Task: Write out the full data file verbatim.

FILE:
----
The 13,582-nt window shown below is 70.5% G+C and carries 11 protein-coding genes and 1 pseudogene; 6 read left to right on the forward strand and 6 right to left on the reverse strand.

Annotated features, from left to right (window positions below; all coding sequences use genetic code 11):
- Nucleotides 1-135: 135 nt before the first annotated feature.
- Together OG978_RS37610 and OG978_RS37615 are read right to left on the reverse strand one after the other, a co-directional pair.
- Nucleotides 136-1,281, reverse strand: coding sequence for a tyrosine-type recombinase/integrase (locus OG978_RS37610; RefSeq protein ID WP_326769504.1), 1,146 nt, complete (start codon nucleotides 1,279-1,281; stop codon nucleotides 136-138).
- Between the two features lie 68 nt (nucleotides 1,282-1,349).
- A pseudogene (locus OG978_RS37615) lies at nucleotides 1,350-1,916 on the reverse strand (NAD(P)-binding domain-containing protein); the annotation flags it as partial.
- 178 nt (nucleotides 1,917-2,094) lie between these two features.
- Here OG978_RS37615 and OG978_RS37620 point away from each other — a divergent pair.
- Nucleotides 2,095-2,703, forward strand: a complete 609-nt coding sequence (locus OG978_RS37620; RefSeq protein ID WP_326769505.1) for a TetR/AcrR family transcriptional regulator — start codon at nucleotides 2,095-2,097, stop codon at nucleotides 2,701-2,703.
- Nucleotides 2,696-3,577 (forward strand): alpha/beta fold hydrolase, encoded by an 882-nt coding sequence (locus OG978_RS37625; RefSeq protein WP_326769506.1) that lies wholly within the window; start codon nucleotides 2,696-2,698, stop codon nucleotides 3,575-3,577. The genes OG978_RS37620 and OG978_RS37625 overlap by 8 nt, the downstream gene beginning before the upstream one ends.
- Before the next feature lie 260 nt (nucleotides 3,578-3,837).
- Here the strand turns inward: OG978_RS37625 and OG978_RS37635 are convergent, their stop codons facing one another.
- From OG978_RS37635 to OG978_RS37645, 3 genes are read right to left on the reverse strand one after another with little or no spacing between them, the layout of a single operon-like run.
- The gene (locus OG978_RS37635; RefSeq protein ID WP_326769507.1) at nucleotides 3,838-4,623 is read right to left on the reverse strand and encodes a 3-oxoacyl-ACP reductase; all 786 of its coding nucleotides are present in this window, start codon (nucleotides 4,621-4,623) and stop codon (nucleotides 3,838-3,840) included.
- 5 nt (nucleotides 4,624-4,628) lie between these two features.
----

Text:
The 13,582-nt window shown below is 70.5% G+C and carries 11 protein-coding genes and 1 pseudogene; 6 read left to right on the forward strand and 6 right to left on the reverse strand.

Annotated features, from left to right (window positions below; all coding sequences use genetic code 11):
- Nucleotides 1-135: 135 nt before the first annotated feature.
- Together OG978_RS37610 and OG978_RS37615 are read right to left on the reverse strand one after the other, a co-directional pair.
- Nucleotides 136-1,281, reverse strand: coding sequence for a tyrosine-type recombinase/integrase (locus OG978_RS37610; RefSeq protein ID WP_326769504.1), 1,146 nt, complete (start codon nucleotides 1,279-1,281; stop codon nucleotides 136-138).
- Between the two features lie 68 nt (nucleotides 1,282-1,349).
- A pseudogene (locus OG978_RS37615) lies at nucleotides 1,350-1,916 on the reverse strand (NAD(P)-binding domain-containing protein); the annotation flags it as partial.
- 178 nt (nucleotides 1,917-2,094) lie between these two features.
- Here OG978_RS37615 and OG978_RS37620 point away from each other — a divergent pair.
- Nucleotides 2,095-2,703, forward strand: a complete 609-nt coding sequence (locus OG978_RS37620; RefSeq protein ID WP_326769505.1) for a TetR/AcrR family transcriptional regulator — start codon at nucleotides 2,095-2,097, stop codon at nucleotides 2,701-2,703.
- Nucleotides 2,696-3,577 (forward strand): alpha/beta fold hydrolase, encoded by an 882-nt coding sequence (locus OG978_RS37625; RefSeq protein WP_326769506.1) that lies wholly within the window; start codon nucleotides 2,696-2,698, stop codon nucleotides 3,575-3,577. The genes OG978_RS37620 and OG978_RS37625 overlap by 8 nt, the downstream gene beginning before the upstream one ends.
- Before the next feature lie 260 nt (nucleotides 3,578-3,837).
- Here the strand turns inward: OG978_RS37625 and OG978_RS37635 are convergent, their stop codons facing one another.
- From OG978_RS37635 to OG978_RS37645, 3 genes are read right to left on the reverse strand one after another with little or no spacing between them, the layout of a single operon-like run.
- The gene (locus OG978_RS37635; RefSeq protein ID WP_326769507.1) at nucleotides 3,838-4,623 is read right to left on the reverse strand and encodes a 3-oxoacyl-ACP reductase; all 786 of its coding nucleotides are present in this window, start codon (nucleotides 4,621-4,623) and stop codon (nucleotides 3,838-3,840) included.
- 5 nt (nucleotides 4,624-4,628) lie between these two features.